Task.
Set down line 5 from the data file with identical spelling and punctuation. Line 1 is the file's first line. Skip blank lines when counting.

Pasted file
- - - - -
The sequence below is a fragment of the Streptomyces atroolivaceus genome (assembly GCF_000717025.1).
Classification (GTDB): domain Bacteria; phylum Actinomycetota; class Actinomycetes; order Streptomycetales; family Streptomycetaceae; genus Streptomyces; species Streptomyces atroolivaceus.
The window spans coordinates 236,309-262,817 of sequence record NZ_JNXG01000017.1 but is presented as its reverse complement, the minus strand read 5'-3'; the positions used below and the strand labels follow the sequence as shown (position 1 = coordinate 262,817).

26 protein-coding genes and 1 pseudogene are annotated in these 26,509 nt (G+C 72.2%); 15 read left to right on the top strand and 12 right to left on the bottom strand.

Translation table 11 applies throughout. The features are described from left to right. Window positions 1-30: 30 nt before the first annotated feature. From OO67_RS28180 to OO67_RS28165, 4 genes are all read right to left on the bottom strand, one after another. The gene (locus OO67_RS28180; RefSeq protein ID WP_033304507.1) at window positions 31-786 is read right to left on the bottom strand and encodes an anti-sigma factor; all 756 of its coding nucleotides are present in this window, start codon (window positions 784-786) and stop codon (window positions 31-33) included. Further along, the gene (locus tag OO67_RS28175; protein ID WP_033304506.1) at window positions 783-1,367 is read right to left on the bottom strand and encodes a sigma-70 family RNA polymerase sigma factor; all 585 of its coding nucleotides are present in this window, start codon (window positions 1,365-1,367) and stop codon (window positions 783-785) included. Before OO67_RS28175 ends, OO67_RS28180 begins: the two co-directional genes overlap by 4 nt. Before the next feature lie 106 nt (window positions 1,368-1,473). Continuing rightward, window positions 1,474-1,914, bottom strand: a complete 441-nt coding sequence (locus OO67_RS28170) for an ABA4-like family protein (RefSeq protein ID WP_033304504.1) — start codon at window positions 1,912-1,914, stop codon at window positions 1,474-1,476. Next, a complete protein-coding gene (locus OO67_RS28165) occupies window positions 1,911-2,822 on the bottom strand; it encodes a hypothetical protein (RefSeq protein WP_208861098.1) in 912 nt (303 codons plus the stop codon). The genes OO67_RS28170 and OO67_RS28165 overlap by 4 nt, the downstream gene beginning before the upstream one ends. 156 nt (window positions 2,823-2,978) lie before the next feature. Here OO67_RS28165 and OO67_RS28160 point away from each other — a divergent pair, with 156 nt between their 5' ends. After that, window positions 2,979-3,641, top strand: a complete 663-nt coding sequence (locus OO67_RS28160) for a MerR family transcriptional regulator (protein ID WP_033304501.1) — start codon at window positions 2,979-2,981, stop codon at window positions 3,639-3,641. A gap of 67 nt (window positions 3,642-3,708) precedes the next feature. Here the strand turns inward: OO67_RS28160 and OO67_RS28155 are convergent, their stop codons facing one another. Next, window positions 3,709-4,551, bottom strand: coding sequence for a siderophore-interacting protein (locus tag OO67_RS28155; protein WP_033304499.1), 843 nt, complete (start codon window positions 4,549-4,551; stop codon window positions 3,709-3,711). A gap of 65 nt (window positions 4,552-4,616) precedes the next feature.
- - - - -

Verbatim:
Translation table 11 applies throughout. The features are described from left to right. Window positions 1-30: 30 nt before the first annotated feature. From OO67_RS28180 to OO67_RS28165, 4 genes are all read right to left on the bottom strand, one after another. The gene (locus OO67_RS28180; RefSeq protein ID WP_033304507.1) at window positions 31-786 is read right to left on the bottom strand and encodes an anti-sigma factor; all 756 of its coding nucleotides are present in this window, start codon (window positions 784-786) and stop codon (window positions 31-33) included. Further along, the gene (locus tag OO67_RS28175; protein ID WP_033304506.1) at window positions 783-1,367 is read right to left on the bottom strand and encodes a sigma-70 family RNA polymerase sigma factor; all 585 of its coding nucleotides are present in this window, start codon (window positions 1,365-1,367) and stop codon (window positions 783-785) included. Before OO67_RS28175 ends, OO67_RS28180 begins: the two co-directional genes overlap by 4 nt. Before the next feature lie 106 nt (window positions 1,368-1,473). Continuing rightward, window positions 1,474-1,914, bottom strand: a complete 441-nt coding sequence (locus OO67_RS28170) for an ABA4-like family protein (RefSeq protein ID WP_033304504.1) — start codon at window positions 1,912-1,914, stop codon at window positions 1,474-1,476. Next, a complete protein-coding gene (locus OO67_RS28165) occupies window positions 1,911-2,822 on the bottom strand; it encodes a hypothetical protein (RefSeq protein WP_208861098.1) in 912 nt (303 codons plus the stop codon). The genes OO67_RS28170 and OO67_RS28165 overlap by 4 nt, the downstream gene beginning before the upstream one ends. 156 nt (window positions 2,823-2,978) lie before the next feature. Here OO67_RS28165 and OO67_RS28160 point away from each other — a divergent pair, with 156 nt between their 5' ends. After that, window positions 2,979-3,641, top strand: a complete 663-nt coding sequence (locus OO67_RS28160) for a MerR family transcriptional regulator (protein ID WP_033304501.1) — start codon at window positions 2,979-2,981, stop codon at window positions 3,639-3,641. A gap of 67 nt (window positions 3,642-3,708) precedes the next feature. Here the strand turns inward: OO67_RS28160 and OO67_RS28155 are convergent, their stop codons facing one another. Next, window positions 3,709-4,551, bottom strand: coding sequence for a siderophore-interacting protein (locus tag OO67_RS28155; protein WP_033304499.1), 843 nt, complete (start codon window positions 4,549-4,551; stop codon window positions 3,709-3,711). A gap of 65 nt (window positions 4,552-4,616) precedes the next feature.